TV execs, stars show off fall lineups at event
Television writer Dale Roe is in Los Angeles for the Television Critics Association's annual meeting and filing updates via his blog and Twitter. At austin360.com/tvblog, you'll find longer versions of these reports from the CBS presentation as well as news from other networks.
Questions for CBS
CBS Entertainment President Nina Tassler took the stage at the Beverly Hills Hilton on Wednesday morning to kick off the presentation portion of the Television Critics Association's Summer Press Tour.
Tassler fielded questions from reporters about the network's programming, including questions about the violence and darkness in the pilot for the "Hawaii Five-0" reboot and the network's failing grade in GLAAD's ratings for portrayals of gay and lesbian characters on television (both reality and scripted).
She seemed perplexed by the characterization of "Hawaii Five-0" as dark. I'm with Tassler. Though the show does open with a violent Middle-East war scene, the action soon moves to the familiar island where the relationships between the characters and the island take center stage. There's a lot of smirky good humor from that point on, typical of many of the fall's action/drama offerings.
Regarding the GLAAD report, Tassler said that the network had gay and lesbian-friendly pilots in the works that did not pan out and that the network is responding by adding gay and lesbian characters to returning shows, including "The Good Wife."
A 35-piece orchestra kicked off the "Hawaii Five-0" panel during the CBS network's presentation at TCA on Wednesday. They weren't in the ballroom, but there was a video of them re-recording the iconic theme song of the show for this fall's reboot.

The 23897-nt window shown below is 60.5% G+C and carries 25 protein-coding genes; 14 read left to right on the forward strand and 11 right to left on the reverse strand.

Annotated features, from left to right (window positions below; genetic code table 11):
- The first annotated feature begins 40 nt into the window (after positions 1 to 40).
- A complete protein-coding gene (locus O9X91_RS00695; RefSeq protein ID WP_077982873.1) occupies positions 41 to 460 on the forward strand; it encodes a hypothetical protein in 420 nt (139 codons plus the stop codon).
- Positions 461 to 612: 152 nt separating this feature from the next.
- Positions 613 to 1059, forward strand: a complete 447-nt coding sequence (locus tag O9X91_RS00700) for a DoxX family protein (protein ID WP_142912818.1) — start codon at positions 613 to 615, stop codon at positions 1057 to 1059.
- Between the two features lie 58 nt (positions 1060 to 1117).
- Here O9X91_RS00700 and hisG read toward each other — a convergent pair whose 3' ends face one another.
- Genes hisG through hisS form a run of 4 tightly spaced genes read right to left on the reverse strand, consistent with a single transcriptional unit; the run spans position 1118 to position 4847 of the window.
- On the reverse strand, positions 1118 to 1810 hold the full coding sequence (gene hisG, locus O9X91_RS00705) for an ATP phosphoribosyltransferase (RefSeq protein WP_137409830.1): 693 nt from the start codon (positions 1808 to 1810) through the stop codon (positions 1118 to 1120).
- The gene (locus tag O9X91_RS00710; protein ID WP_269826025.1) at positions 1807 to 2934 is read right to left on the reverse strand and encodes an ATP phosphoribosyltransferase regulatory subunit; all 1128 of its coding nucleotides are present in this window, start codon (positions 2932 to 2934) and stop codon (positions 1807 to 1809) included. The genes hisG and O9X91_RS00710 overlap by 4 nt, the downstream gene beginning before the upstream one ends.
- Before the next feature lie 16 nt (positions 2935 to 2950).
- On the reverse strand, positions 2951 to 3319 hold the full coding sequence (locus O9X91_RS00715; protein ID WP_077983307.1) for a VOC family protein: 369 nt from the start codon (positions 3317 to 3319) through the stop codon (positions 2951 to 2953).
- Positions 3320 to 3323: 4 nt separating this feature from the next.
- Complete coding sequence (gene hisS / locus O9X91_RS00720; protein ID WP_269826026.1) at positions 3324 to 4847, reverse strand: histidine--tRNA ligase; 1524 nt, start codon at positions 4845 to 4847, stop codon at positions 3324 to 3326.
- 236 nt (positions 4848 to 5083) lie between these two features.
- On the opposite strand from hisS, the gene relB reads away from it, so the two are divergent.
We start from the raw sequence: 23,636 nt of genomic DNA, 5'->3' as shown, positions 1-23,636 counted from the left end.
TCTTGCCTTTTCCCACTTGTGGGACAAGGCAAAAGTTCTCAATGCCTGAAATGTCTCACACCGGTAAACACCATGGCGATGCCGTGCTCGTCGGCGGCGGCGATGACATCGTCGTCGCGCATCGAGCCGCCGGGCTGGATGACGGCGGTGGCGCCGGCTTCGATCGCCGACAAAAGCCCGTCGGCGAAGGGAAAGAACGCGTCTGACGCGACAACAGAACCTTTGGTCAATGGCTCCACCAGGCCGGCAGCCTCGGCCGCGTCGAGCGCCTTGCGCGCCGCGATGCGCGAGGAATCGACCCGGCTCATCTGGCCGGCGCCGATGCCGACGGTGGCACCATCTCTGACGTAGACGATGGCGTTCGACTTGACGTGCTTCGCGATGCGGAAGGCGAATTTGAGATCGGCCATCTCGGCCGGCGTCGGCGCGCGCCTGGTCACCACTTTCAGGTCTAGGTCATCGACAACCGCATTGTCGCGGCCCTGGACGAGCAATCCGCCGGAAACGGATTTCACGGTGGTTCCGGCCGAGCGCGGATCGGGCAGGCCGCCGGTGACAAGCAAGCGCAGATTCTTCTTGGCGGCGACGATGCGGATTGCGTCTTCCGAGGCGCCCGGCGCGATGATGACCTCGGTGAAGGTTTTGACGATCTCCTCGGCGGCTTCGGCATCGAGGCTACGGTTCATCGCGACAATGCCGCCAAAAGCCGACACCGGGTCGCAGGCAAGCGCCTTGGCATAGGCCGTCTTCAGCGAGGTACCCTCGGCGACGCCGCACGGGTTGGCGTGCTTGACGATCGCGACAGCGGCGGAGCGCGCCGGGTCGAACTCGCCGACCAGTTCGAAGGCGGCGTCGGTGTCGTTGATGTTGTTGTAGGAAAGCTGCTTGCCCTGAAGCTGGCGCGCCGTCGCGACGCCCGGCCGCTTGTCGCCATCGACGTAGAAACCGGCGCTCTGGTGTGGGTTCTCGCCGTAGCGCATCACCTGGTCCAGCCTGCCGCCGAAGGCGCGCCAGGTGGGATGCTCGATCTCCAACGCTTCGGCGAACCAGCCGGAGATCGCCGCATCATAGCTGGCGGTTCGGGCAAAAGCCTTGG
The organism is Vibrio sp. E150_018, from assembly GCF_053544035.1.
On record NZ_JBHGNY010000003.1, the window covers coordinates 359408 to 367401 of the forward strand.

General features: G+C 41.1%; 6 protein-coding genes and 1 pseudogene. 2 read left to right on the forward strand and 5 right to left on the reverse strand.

Scott Caan, who plays Danno in the new version, says he avoided going back and re-viewing the original, which ran on CBS for a dozen years, concluding in 1980. "I wanted to start fresh, and I didn't want to have any old ideas."
Alex O'Laughlin, the new Steve McGarrett, says that in the original version, the character was sort of a cipher. But he points out that we learn a lot about his new character in the pilot.
- The original was about memorable cases; the new version will focus on characters. The producers felt that they needed someone strong for McGarrett to play off, so Danno became more of a partner to McGarrett than a subordinate.
- The producers are very conscious about paying tribute to what the spirit of the original "Five-0" was all about. They call it a family show. Producer Peter Lenkov talked about how he used to watch it with his dad and how that informed the father-son dynamic in the pilot.
- On the famous theme: It had been suggested that a famous rock star be hired to come in and record a new version of the theme. "You cannot change the original theme," producer Alex Kurtzman said. "There are few themes that are as good as the ‘Five-0' theme. This is one of those things that we have to be utterly respectful to, to the point that we found the original musicians who did the original theme and brought them back in to record it. At the end of the day, why mess with something that's perfect?"